What is the fundamental relationship between Homo sapiens and our environment? Western environmentalism has long suffered from an implicit Malthusianism that casts humans as intruders upon a harmonious and static thing called “nature.”
This worldview has driven much of conservationism. It is at the heart of the concern with “overpopulation.” It lurks within the common left anxiety about “development” and “growth.” And it is found in the “jobs vs. environment” debate.
The truth is, we are not intruders. In reality, humans have always been an environment-making species. In fact, every species is.
What we call “nature” or “the environment” is ultimately just the sum total of layer upon layer of organism-environment interactions. Thus it is dynamic, not static. Every organism interacts with, and impacts, its environment. At the same time, every organism is always also part of the external environment of all other organisms.
Environment making is what life forms do. Bees need flowers from which to collect nectar and pollen; in the process of their foraging, bees pollinate flowering plants, helping them reproduce and spread. Thus, bees are central to producing a habitat that produces bees.
To survive, beavers need beaver ponds. But they do not find their niche habitat — they make it by compulsive dam building. When beavers build, they also destroy. In areas they flood, previously established plant communities drown — including, on occasion, bee habitat.
Marx saw human labor as an organic part of this larger ecological drama. In Capital vol. 1, he famously noted that: “Labour is, first of all, a process between man and nature, a process by which man, through his own actions, mediates, regulates and controls the metabolism between himself and nature … he acts upon external nature and changes it, and in this way he simultaneously changes his own nature.”
In other words, through labor, we make environments and regulate our place within the metabolism of Earth’s ecology.
Ten years later, in his essay “The Part Played by Labor in the Transition from Ape to Man,” Friedrich Engels would deepen the ecological understanding of human labor as part of an always-dynamic environment. For Engels, human labor became an evolutionary force. Homo sapiens, Engels argued, were evolutionarily speaking produced by human labor. For Engels, human “labor,” as opposed to animal effort, only began once humans started making and using tools.
In Engels’ supposition, human labor produced greater cooperation between individuals and thus gave rise to language. Or, as Engels put it: “men in the making arrived at the point where they had something to say to each other. Necessity created the organ; the undeveloped larynx of the ape was slowly but surely transformed.”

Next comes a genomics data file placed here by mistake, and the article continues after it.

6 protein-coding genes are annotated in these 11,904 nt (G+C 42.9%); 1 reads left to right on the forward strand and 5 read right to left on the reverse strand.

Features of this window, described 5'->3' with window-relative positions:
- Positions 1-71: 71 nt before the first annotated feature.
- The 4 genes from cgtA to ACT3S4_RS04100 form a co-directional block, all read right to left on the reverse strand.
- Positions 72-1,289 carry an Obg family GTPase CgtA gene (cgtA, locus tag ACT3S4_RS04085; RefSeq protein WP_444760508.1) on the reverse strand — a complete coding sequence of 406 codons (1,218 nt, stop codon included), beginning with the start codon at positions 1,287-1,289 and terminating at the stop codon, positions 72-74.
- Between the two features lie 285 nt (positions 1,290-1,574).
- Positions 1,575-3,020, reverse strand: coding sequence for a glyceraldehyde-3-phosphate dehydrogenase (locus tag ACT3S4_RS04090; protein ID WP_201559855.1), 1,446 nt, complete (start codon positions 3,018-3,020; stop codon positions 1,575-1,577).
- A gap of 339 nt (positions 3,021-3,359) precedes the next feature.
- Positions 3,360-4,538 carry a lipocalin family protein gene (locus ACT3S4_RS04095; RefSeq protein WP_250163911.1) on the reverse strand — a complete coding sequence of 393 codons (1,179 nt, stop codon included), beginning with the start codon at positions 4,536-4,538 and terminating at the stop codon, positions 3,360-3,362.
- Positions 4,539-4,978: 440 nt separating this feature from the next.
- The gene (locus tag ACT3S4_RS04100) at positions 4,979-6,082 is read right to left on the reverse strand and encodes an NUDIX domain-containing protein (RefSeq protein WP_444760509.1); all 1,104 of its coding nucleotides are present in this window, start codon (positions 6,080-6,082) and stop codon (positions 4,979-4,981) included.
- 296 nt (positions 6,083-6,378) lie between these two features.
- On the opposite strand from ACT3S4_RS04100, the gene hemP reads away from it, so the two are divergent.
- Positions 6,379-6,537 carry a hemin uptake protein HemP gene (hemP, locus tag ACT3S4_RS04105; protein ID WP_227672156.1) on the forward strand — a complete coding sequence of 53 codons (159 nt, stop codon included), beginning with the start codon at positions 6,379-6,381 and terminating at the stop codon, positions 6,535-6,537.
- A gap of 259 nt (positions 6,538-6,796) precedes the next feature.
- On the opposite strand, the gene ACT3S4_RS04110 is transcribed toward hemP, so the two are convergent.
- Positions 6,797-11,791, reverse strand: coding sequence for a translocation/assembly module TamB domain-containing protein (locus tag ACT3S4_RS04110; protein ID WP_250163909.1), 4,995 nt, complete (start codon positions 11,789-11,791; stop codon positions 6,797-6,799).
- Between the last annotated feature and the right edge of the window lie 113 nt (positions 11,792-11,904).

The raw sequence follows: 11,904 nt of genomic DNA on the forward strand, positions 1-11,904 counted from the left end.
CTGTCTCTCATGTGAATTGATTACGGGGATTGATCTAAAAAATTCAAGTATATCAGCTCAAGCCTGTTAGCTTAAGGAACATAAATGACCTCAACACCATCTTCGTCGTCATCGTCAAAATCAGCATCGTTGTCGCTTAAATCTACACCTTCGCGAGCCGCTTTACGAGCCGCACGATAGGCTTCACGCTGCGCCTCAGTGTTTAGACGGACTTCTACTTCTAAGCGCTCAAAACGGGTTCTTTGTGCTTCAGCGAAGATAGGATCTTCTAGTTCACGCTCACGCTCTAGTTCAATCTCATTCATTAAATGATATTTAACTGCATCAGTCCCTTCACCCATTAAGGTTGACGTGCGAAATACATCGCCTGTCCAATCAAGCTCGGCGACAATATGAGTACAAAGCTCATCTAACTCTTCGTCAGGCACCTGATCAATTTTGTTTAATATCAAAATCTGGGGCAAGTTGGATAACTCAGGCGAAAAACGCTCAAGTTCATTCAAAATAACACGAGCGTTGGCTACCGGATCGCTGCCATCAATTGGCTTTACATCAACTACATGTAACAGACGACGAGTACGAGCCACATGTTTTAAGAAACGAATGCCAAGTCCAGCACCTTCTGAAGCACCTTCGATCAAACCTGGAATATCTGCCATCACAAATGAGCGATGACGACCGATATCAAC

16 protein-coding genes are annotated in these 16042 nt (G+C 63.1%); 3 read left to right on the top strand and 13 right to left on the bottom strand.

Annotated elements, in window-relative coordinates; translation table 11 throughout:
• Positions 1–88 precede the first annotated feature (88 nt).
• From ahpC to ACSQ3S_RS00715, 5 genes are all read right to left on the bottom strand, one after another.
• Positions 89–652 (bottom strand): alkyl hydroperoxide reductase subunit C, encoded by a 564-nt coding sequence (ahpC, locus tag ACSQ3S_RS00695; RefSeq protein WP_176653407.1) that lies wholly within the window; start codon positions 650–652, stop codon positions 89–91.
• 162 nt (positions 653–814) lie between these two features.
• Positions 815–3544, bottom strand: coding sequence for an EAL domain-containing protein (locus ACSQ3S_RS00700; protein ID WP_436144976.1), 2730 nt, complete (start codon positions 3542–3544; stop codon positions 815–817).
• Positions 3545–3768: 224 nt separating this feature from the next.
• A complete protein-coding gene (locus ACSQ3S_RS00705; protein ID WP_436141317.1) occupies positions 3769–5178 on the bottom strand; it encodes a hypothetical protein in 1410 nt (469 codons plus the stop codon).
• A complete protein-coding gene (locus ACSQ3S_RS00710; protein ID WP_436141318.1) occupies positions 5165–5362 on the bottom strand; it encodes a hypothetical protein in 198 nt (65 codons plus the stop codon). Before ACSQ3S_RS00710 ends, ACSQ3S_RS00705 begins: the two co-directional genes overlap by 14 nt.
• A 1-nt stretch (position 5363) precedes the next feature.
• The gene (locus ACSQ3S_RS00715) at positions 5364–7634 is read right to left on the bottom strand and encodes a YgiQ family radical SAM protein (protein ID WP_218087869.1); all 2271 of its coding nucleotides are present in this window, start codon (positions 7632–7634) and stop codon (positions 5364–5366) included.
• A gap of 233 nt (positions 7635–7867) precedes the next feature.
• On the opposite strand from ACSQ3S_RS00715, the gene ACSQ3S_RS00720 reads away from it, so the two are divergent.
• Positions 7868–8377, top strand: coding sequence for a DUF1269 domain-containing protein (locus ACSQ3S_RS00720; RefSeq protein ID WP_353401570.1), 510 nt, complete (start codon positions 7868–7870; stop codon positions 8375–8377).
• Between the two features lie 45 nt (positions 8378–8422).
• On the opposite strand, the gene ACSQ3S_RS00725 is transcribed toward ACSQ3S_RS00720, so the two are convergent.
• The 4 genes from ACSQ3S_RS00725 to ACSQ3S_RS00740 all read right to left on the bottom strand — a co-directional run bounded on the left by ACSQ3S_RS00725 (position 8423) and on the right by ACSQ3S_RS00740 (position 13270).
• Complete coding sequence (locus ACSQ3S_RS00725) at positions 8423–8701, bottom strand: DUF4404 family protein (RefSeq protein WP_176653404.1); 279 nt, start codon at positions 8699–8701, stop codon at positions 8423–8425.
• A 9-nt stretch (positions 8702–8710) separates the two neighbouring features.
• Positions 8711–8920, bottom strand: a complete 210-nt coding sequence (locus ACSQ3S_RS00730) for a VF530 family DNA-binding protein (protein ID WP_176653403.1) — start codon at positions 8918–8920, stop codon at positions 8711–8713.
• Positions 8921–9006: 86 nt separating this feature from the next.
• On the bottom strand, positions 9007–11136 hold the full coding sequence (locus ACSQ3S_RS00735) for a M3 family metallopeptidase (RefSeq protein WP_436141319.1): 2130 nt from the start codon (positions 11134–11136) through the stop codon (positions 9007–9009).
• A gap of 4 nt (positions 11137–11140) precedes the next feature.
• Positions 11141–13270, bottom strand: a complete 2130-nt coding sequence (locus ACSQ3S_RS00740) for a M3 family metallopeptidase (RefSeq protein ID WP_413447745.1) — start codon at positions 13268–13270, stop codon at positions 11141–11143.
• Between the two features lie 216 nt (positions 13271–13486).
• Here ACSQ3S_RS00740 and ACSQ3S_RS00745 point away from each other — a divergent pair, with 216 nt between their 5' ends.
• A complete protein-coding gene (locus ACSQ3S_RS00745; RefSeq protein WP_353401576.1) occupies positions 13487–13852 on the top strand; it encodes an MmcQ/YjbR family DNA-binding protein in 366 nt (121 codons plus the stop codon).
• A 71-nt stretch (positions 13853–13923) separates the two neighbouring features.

For context, we now know that at about 3 million years ago Australopithecus started using stone tools. Then at about 1.5 million years ago, Homo erectus added control of fire to the repertoire. Homo sapiens domesticated dogs around 20,000 years ago. And agriculture is, maximum, only 10,000 years old.
Anticipating current cutting-edge scholarship by more than a century, Engels also noted the central role of fire within human evolution and environment making. Mastery of fire, noted Engels, led to cooking, which in turn led to profound physical transformations in the human body. Cooking, as Engels put it, “shortened the digestive process, as it provided the mouth with food already as it were semi-digested.” More efficient digestion fed more nourishment to the ever-enlarging brain and allowed the digestive track to shorten, which facilitated a more upright posture.
Just as our ancient ancestors “learned to consume everything edible” thanks to the technology of fire management, Engels noted that fire allowed humans “to live in any climate” and thus “spread over the whole of the habitable world.” The further afield early humans moved, the more technology they created and used, the more environments they helped shape.
Recent science and environmental history have confirmed the importance of the human-fire relationship that the amateur Engels noted long ago. Stephen J. Pyne, the dean of fire studies, tells us, “there are no known peoples,” except some Inuit and Yupik of the icebound far north, “who do not burn routinely” parts of their landscapes.
All over the world, foragers have, Pyne explains, “recognized that berries, mushrooms, bracken, edible tubers … flourished best on burned ground …. Hunters saw that evening torches froze deer and geese, that flames could drive ungulates, that the fresh growth sprouting on old burns drew grazers.” In short, people used fire to create and manage life-rich habitats.
In the American Northeast, indigenous peoples regularly burned the landscape to create meadows and the “edge habitat” preferred by deer. On the Great Plains, humans’ laboring with fire helped create the vast buffalo herds. As environmental historian Geoff Cunfer has written, over hundreds of years of spring and fall burning, “Indians reworked the plains landscape … converting millions of acres of forest to prairie.” This “increased bison populations to all-time highs, estimated at twenty-nine million by 1700.”
That fecund human-produced ecology was, as we know, brutally ripped to pieces when a very different property and labor regime arrived with capitalism and European colonization. The buffalo collapse began shortly after 1870 when innovations in leather tanning made super-heavy bison hides usable as industrial power-transmission belts. Before electrical machinery, factories moved power from a central source, like a coal-fired steam engine or waterwheel, to workstations by means of leather belts attached to spinning wheels and pulleys — like the fan belt in an automobile engine.